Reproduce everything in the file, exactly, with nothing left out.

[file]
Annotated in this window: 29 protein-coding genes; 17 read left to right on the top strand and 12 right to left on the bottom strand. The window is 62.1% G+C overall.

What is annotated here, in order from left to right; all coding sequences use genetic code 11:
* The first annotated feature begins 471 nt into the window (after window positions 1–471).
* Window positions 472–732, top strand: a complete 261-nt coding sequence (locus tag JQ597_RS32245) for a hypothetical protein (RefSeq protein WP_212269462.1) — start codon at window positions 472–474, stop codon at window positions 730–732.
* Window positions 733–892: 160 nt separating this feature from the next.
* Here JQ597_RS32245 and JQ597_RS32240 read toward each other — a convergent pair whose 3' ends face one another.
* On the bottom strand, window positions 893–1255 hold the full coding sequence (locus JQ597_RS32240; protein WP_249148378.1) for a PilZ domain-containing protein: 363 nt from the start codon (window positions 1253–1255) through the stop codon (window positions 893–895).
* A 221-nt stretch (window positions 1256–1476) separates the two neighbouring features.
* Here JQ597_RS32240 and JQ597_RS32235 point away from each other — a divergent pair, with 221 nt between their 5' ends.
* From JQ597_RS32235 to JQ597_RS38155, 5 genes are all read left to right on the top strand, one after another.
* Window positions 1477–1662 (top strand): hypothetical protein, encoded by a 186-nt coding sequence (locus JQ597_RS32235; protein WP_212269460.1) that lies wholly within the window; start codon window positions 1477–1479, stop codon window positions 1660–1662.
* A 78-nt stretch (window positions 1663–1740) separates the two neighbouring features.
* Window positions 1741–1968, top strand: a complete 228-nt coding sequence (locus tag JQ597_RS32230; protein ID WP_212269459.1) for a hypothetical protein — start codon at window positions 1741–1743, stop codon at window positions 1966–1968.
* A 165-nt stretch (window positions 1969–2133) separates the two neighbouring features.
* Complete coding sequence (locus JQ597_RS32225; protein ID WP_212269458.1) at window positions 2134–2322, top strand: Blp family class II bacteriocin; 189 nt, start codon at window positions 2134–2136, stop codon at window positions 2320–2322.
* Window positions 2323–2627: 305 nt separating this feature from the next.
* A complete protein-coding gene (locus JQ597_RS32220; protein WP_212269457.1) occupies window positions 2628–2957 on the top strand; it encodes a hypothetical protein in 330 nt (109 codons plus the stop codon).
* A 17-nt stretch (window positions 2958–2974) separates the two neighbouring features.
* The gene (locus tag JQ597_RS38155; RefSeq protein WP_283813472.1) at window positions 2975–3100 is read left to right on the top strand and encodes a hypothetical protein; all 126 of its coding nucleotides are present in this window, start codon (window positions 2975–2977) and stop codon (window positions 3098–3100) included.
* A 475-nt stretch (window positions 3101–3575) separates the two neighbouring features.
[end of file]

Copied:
Annotated in this window: 29 protein-coding genes; 17 read left to right on the top strand and 12 right to left on the bottom strand. The window is 62.1% G+C overall.

What is annotated here, in order from left to right; all coding sequences use genetic code 11:
* The first annotated feature begins 471 nt into the window (after window positions 1–471).
* Window positions 472–732, top strand: a complete 261-nt coding sequence (locus tag JQ597_RS32245) for a hypothetical protein (RefSeq protein WP_212269462.1) — start codon at window positions 472–474, stop codon at window positions 730–732.
* Window positions 733–892: 160 nt separating this feature from the next.
* Here JQ597_RS32245 and JQ597_RS32240 read toward each other — a convergent pair whose 3' ends face one another.
* On the bottom strand, window positions 893–1255 hold the full coding sequence (locus JQ597_RS32240; protein WP_249148378.1) for a PilZ domain-containing protein: 363 nt from the start codon (window positions 1253–1255) through the stop codon (window positions 893–895).
* A 221-nt stretch (window positions 1256–1476) separates the two neighbouring features.
* Here JQ597_RS32240 and JQ597_RS32235 point away from each other — a divergent pair, with 221 nt between their 5' ends.
* From JQ597_RS32235 to JQ597_RS38155, 5 genes are all read left to right on the top strand, one after another.
* Window positions 1477–1662 (top strand): hypothetical protein, encoded by a 186-nt coding sequence (locus JQ597_RS32235; protein WP_212269460.1) that lies wholly within the window; start codon window positions 1477–1479, stop codon window positions 1660–1662.
* A 78-nt stretch (window positions 1663–1740) separates the two neighbouring features.
* Window positions 1741–1968, top strand: a complete 228-nt coding sequence (locus tag JQ597_RS32230; protein ID WP_212269459.1) for a hypothetical protein — start codon at window positions 1741–1743, stop codon at window positions 1966–1968.
* A 165-nt stretch (window positions 1969–2133) separates the two neighbouring features.
* Complete coding sequence (locus JQ597_RS32225; protein ID WP_212269458.1) at window positions 2134–2322, top strand: Blp family class II bacteriocin; 189 nt, start codon at window positions 2134–2136, stop codon at window positions 2320–2322.
* Window positions 2323–2627: 305 nt separating this feature from the next.
* A complete protein-coding gene (locus JQ597_RS32220; protein WP_212269457.1) occupies window positions 2628–2957 on the top strand; it encodes a hypothetical protein in 330 nt (109 codons plus the stop codon).
* A 17-nt stretch (window positions 2958–2974) separates the two neighbouring features.
* The gene (locus tag JQ597_RS38155; RefSeq protein WP_283813472.1) at window positions 2975–3100 is read left to right on the top strand and encodes a hypothetical protein; all 126 of its coding nucleotides are present in this window, start codon (window positions 2975–2977) and stop codon (window positions 3098–3100) included.
* A 475-nt stretch (window positions 3101–3575) separates the two neighbouring features.